Active Rest is the most important technique you can use to help your pup manage his emotional state.

Sometimes the world can be overwhelming for us humans, let alone for our dogs. Sometimes, the best way to deal with that might be to temporarily remove ourselves from the situation.

That's what active rest does. It removes your pup from the situation that was producing (or was about to produce) an undesirable behavior. That behavior could be an overstimulated puppy biting your legs or an adult puppy with a case of the zoomies crashing around the house.

What is Active Rest?

Active Rest is giving your pup an opportunity to relax in a place where he really doesn't have to make any of his own decisions.

In practice, this might be sending your pup to his crate and closing the door or asking him to lie down at your feet and not move.

Active rest may seem like a timeout, and in a way it is, but the goal is not to punish your pup. Instead, the goal is to give your pup a chance to calm down.

You do this by creating a safe place where he can't make any wrong decisions. Giving your pup a break from his responsibilities is what allows him to rest. Rest leads to a calmer emotional state, and a calmer emotional state allows him to make good decisions again (Hey! Just like us humans!).

In some extreme instances, a simple 15-minute active rest can mean the difference between a normal day and a traumatic day where your frustrated pup acts out by biting someone.

Create a Boundary or a "Gated Community"

A boundary or a "gated community" is a place where your pup can only make good decisions. It's what we sometimes refer to as managing your pup's environment.

There are lots of ways to create a boundary. Here are some of the most common.

Crate

Assuming you've taught your pup to love the crate, this one is easy. Pup goes into the crate, maybe you give him a long chew toy to pass the time, you shut the door and, abracadabra, your pup has a place where he doesn't have to make any decisions and can come out when he's feeling more chill.

A "Place"

A place is anything you taught your pup to go to on command, like a dog bed or a platform. As long as your pup is really good at staying in his place until released, this can be a great boundary for some active rest. If your pup struggles with the staying part, you might want to choose something with a door and some walls, like a crate.

Another Room

If you trust your pup won't damage anything, sometimes just corralling him in another room away from the activity of the house can serve as a good boundary. A dog that is used to sleeping in your bedroom might find that being shut in there is a great place for some active rest.

A Strong Stay

Dogs who have learned a very strong stay behavior can be given a boundary just by being given a stay cue. Use your judgment though. If you know your pup struggles to stay in the environment you've put him in, it's unlikely he'll get the "decision-free" rest that you're trying to give him, even if he doesn't actually move.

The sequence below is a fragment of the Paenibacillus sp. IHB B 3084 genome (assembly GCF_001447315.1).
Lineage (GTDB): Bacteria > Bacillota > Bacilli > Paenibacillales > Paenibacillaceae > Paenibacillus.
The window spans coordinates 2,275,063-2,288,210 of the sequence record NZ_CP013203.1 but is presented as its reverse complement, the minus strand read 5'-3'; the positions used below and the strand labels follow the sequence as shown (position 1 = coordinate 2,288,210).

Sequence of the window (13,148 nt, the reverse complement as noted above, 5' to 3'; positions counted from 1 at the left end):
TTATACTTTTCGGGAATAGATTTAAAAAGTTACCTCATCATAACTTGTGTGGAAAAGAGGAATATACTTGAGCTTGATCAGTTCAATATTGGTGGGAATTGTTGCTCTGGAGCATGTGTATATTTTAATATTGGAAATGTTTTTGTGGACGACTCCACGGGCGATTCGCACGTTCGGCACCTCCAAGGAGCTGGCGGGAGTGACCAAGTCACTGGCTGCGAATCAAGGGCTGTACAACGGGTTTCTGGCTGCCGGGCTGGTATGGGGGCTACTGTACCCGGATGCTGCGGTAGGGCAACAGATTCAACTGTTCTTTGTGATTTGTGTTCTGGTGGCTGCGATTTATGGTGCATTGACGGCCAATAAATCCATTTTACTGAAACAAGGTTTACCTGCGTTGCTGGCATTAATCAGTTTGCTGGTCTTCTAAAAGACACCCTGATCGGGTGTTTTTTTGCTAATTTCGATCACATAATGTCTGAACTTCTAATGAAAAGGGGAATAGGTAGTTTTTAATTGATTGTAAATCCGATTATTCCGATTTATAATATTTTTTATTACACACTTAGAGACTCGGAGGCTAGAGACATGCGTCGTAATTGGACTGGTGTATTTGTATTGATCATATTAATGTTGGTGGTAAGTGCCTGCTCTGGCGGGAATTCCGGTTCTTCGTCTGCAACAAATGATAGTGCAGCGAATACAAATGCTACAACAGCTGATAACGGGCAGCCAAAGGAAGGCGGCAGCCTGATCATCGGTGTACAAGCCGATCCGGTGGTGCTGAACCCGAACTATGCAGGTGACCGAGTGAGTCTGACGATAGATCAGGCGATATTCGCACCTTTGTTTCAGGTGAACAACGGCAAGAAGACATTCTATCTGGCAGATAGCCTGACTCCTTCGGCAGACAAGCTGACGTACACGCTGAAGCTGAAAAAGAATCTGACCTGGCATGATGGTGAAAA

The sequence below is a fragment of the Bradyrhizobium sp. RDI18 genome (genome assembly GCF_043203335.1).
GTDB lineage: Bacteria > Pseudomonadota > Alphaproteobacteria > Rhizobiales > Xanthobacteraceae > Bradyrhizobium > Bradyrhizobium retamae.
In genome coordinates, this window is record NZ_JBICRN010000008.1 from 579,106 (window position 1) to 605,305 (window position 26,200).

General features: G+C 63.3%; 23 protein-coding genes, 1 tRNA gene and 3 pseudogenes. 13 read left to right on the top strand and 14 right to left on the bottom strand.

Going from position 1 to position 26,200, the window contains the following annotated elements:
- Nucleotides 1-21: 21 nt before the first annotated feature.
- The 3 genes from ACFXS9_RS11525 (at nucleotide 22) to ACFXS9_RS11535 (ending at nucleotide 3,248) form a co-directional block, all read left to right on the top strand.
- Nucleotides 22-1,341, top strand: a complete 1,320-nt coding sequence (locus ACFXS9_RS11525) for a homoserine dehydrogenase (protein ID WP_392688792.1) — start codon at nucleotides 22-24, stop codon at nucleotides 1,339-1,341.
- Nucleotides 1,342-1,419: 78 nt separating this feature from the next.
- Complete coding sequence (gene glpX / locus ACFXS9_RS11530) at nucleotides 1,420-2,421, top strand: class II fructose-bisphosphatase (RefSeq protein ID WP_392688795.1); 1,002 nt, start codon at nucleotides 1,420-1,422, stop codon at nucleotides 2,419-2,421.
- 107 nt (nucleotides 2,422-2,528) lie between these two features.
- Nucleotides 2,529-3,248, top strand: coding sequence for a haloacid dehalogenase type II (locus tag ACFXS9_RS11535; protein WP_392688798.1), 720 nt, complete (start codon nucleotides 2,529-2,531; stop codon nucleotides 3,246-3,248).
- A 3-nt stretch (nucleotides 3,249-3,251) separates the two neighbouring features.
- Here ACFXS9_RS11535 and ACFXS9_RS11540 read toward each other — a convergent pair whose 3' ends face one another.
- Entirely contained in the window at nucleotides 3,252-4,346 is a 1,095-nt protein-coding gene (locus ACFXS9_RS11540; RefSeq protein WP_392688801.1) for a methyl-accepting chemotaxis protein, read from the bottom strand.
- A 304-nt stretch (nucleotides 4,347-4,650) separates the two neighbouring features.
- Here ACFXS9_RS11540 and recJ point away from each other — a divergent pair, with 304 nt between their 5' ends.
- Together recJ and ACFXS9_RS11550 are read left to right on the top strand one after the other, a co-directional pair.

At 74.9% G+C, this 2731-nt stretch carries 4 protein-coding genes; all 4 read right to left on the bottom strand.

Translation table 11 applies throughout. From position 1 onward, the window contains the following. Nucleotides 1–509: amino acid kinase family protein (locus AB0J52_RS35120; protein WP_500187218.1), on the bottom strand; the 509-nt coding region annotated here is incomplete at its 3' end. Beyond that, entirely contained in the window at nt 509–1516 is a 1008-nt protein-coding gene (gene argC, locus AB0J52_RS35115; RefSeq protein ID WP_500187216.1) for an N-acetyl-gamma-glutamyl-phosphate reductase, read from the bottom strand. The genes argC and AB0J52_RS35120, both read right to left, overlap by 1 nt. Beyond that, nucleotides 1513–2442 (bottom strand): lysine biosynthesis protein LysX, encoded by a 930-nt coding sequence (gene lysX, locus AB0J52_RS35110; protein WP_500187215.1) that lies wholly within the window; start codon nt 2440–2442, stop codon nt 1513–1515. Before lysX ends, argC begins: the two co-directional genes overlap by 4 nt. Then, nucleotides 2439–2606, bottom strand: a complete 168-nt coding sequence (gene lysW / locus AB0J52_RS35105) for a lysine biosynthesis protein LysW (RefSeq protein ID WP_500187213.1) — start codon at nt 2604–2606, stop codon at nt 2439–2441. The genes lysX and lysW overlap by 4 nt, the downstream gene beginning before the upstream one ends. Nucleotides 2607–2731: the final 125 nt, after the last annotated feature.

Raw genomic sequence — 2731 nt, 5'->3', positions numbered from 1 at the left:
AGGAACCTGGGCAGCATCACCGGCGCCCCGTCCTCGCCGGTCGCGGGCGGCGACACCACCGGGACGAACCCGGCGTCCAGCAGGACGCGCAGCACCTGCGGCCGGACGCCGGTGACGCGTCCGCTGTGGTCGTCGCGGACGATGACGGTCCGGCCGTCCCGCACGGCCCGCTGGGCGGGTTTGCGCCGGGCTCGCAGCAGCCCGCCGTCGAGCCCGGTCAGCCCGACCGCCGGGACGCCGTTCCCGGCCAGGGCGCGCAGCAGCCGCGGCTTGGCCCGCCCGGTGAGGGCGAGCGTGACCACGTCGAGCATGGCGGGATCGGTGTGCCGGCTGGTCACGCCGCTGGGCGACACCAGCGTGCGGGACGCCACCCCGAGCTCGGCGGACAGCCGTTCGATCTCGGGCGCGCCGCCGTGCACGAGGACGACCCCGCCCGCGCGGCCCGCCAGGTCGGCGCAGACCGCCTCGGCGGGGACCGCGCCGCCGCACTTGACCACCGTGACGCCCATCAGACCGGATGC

Wait for Calmness

Naturally, you might be wondering how long your pup needs to stay in his active rest boundary. The answer is "it depends," but you'll know your pup has had enough active rest when your pup is calm again.

A calm pup usually isn't barking or being very vocal. A calm pup is happy to perform a sit or a down or any behavior you ask if he knows the behavior and you ask nicely. A calm pup moves confidently but isn't usually running. A calm pup has all of his paws on the ground and isn't jumping on anyone or any thing.

Your pup might calm down after 5 minutes, or it may take 50 minutes, or even longer. It's important to not get tricked by a pup that's learned to act calm. Just because a pup is being quiet and lying still doesn't mean he's really feeling calm. If you're unsure, a fast wagging tail is often a dead giveaway. Also, it's okay to take your pup out and test his calmness. If he immediately gets excited again, it's okay to send him back for some more active rest.

When to Use Active Rest

Here are some common situations when you might give your pup some active rest:

  1. When you need a break. Maybe your pup's behavior isn't that inappropriate, but that's only because you're constantly monitoring it. Whether you need a break from making sure your puppy doesn't chew on the couch or your adult dog doesn't take some food off the counter, it's okay to give your pup some active rest so you can get some rest too. This is sometimes the only way to stay sane.
  2. When your pup gets the zoomies
  3. When you have people over and your dog is loudly barking at or jumping on all of them
  4. When your pup is barking at something outside
  5. When you're trying to cook and your pup keeps begging at the counter in the kitchen
  6. When your pup begs at the dinner table
  7. Anytime your pup is too aroused to listen to any of your cues

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